The trial splits 1058 healthy people into L. casei and control groups and uses an influenza vaccination model to determine the probiotic's effectiveness in battling influenza and other viral respiratory tract infections (VRTI).
The pharma-style of trial design favoured by the European Food Safety Authority (EFSA) has been closely followed.
“We have been researching our probiotic strains for a long time but our clinical programme has become more ambitious since the EU nutrition and health claims regulation (NHCR) came into place,” Chr Hansen spokesperson Ulrik Soendergaard told NutraIngredients today.
Influenza-related health costs are estimated to be in the 100s of billions of euros globally, and Chr Hansen was keen to emphasise the trial's global focus.
While Danone, Yakult, Danisco and other probiotic players have conducted large-scale trials, Soendergaard said this one was the largest of its kind using the influenza vaccination model, and immunity and gut health guidance issued by EFSA earlier this year had played its part in the trial design.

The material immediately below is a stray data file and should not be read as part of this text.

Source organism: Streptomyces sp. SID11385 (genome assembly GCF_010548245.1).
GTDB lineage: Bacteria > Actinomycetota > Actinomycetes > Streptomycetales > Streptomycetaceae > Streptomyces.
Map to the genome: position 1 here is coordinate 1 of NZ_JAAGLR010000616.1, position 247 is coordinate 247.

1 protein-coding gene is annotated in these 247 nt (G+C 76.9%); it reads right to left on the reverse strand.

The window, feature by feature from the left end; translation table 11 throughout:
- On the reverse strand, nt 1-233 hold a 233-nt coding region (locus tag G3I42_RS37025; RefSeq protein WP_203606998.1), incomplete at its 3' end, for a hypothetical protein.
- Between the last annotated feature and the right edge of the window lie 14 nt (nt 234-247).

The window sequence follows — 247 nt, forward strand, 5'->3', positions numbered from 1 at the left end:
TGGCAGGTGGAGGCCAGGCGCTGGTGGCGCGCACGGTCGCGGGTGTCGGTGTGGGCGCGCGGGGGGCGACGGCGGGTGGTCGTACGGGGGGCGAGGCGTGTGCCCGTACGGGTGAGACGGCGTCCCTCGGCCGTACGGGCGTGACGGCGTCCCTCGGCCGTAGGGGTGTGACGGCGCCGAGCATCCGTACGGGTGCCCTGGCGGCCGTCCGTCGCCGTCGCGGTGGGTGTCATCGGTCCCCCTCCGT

The company’s director of scientific affairs in its Health & Nutrition Division, Birgit Michelsen, said the trial would build on recently published studies in sources like the British Journal of Nutrition.
“The study which we are now initiating will significantly improve the scientific evidence of the immune health benefits of our probiotics in healthy people,” she said.
“The study stands out by being very large, by involving healthy people, and by taking advantage of using the same standards and quality tools as pharmaceutical studies.”
The study is conducted in collaboration with the Department of Human Nutrition, Faculty of Life Sciences at the University of Copenhagen, Denmark, alongwith the German contract research organisation, Harrison Clinical Research.
Lead researcher is the Uni of Copenhagen’s Professor Lars O Dragsted who commented: “Carrying this unusually large and ambitious study through requires clinical excellence and we expect it to add significant new evidence to the research area and also benefit the University of Copenhagen as a trusted and competent academic partner.”
The study is recruiting healthy 18-60 year-old men and women in Germany and Denmark until the end of November, 2011, and is expected to complete in April, 2012.
Further details about it can be found here.